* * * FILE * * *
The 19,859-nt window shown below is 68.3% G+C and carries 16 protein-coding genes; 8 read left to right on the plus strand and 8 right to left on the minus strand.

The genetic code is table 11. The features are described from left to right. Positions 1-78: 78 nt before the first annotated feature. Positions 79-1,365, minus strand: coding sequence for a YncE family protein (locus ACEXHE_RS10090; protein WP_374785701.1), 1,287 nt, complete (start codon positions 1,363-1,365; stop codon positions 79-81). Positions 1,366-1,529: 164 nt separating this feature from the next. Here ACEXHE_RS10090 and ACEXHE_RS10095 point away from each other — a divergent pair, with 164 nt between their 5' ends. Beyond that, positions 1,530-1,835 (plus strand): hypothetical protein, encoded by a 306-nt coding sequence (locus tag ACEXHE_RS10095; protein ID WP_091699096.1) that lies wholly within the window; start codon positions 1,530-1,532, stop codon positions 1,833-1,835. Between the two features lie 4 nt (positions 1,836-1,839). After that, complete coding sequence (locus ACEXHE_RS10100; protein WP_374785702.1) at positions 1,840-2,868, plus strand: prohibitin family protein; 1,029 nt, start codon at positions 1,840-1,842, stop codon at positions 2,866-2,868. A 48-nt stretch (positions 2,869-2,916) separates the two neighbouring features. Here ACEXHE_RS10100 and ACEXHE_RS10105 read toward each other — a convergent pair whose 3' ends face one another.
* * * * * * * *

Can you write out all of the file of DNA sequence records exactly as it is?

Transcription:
The 19,859-nt window shown below is 68.3% G+C and carries 16 protein-coding genes; 8 read left to right on the plus strand and 8 right to left on the minus strand.

The genetic code is table 11. The features are described from left to right. Positions 1-78: 78 nt before the first annotated feature. Positions 79-1,365, minus strand: coding sequence for a YncE family protein (locus ACEXHE_RS10090; protein WP_374785701.1), 1,287 nt, complete (start codon positions 1,363-1,365; stop codon positions 79-81). Positions 1,366-1,529: 164 nt separating this feature from the next. Here ACEXHE_RS10090 and ACEXHE_RS10095 point away from each other — a divergent pair, with 164 nt between their 5' ends. Beyond that, positions 1,530-1,835 (plus strand): hypothetical protein, encoded by a 306-nt coding sequence (locus tag ACEXHE_RS10095; protein ID WP_091699096.1) that lies wholly within the window; start codon positions 1,530-1,532, stop codon positions 1,833-1,835. Between the two features lie 4 nt (positions 1,836-1,839). After that, complete coding sequence (locus ACEXHE_RS10100; protein WP_374785702.1) at positions 1,840-2,868, plus strand: prohibitin family protein; 1,029 nt, start codon at positions 1,840-1,842, stop codon at positions 2,866-2,868. A 48-nt stretch (positions 2,869-2,916) separates the two neighbouring features. Here ACEXHE_RS10100 and ACEXHE_RS10105 read toward each other — a convergent pair whose 3' ends face one another.